Anyone who grew up in youth group will know exactly why I’ve titled the chapter about it in my next book, “Chubby Bunny.” I was fortunate to have had an amazing youth pastor—Brian Ward—who to this day remains one of my most important mentors, champions, and friends. (And who actually kinda hated Chubby Bunny.) High school can be a disorienting, angsty time, but because of youth group I made lifelong friends, I got to travel, I deepened my faith, I had opportunities to teach and lead and use my gifts, I learned to not take myself so seriously, and I learned exactly how many marshmallows I could cram into my mouth without chocking to death. I am glad so much of my identity was forged in the context of church and in the company of people who really loved me. Not everyone’s memories of youth group or of high school are as happy as mine, so I never want to take that (mostly) wonderful experience for granted. 

3.  I've always had a deeply personal faith. 

It’s often said that evangelicalism is characterized by a personal commitment to faith, and this was certainly true of my experience. The activism, the testimonies, the active prayer life, the hours spent reading the Bible—these things emerged from a deeply experiential and powerful relationship with Jesus and the church that until my young adulthood went almost totally unquestioned. (Check out Evolving in Monkey Town for the story of how things started to unravel.) I know not everyone who was raised evangelical felt that same connection to God growing up, so there may be a personality component involved, but I’ve never been afraid to “approach the throne of grace with confidence” because I’ve spent quite a lot of time talking to Jesus already. And I think it was because my faith was so personal, so deeply important to me, that I couldn't just let it go the moment I started having questions and doubts.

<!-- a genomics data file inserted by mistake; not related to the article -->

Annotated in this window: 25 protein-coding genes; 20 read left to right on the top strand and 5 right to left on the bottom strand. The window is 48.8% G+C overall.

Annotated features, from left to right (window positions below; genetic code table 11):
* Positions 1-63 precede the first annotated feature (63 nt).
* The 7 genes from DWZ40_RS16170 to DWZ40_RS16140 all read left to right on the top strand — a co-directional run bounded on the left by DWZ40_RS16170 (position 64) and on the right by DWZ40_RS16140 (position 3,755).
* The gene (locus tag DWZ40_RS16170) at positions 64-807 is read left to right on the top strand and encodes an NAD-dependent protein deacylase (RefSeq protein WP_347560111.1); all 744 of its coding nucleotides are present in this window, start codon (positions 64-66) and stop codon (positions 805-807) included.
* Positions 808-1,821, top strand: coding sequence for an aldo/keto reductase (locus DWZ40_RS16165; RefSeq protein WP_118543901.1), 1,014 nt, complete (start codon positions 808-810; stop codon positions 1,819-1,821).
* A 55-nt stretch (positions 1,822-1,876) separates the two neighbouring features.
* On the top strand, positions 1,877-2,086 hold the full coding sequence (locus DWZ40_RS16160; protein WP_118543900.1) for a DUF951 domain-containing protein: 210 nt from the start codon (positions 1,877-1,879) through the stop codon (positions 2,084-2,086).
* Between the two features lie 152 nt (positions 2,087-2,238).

4. Potlucks. 

Evangelicalism introduced me to deviled eggs, macaroni-and-cheese casserole, chili cook-offs, and lemon squares…and to hospitality, and fellowship, and the value of just showing up with a chicken casserole in hand when your neighbor is sick or grieving or lonely. The healing power of a chicken casserole should never be underestimated. 

5. Grace at home. 

I didn’t always experience grace in the church. I saw my fair share of legalism, division, and exclusion there, and, like most people, I’ve been hurt by other Christians. But there was always grace at home. Always. My parents—committed evangelicals—taught me, by example, to be compassionate, empathetic, patient, forgiving, open, inclusive, curious, and kind. They taught me to focus on the most important thing—Jesus—and to hold the rest of my theological and political beliefs with an open hand.  They gave me the space I needed to become my own person with my own faith, and they were never afraid to say, “I don’t know” when that was the truth. No parents are perfect, but mine have been pretty great. And so when I’m at a progressive/liberal Christian conference and people start bashing evangelicals as closed-minded and exclusive, I pipe up and say, “Hey, that’s my mom and dad you’re talking about.” They totally ruined my ability to paint all evangelicals with a broad a brush, and I’m glad. 

Of course, this is not to say these experiences are unique to an evangelical upbringing. Certainly you can find a love for Scripture, personal faith, deviled eggs and Chubby Bunny in other Christian traditions as well. 

So I’d like to open the floor to all—those raised evangelical, those raised Catholic, those raised Presbyterian, those raised Mormon or Jewish or even as secular humanists….

What are you thankful for about the faith with which you were raised? What positive effects did that tradition have on your life? 

Happy Thanksgiving!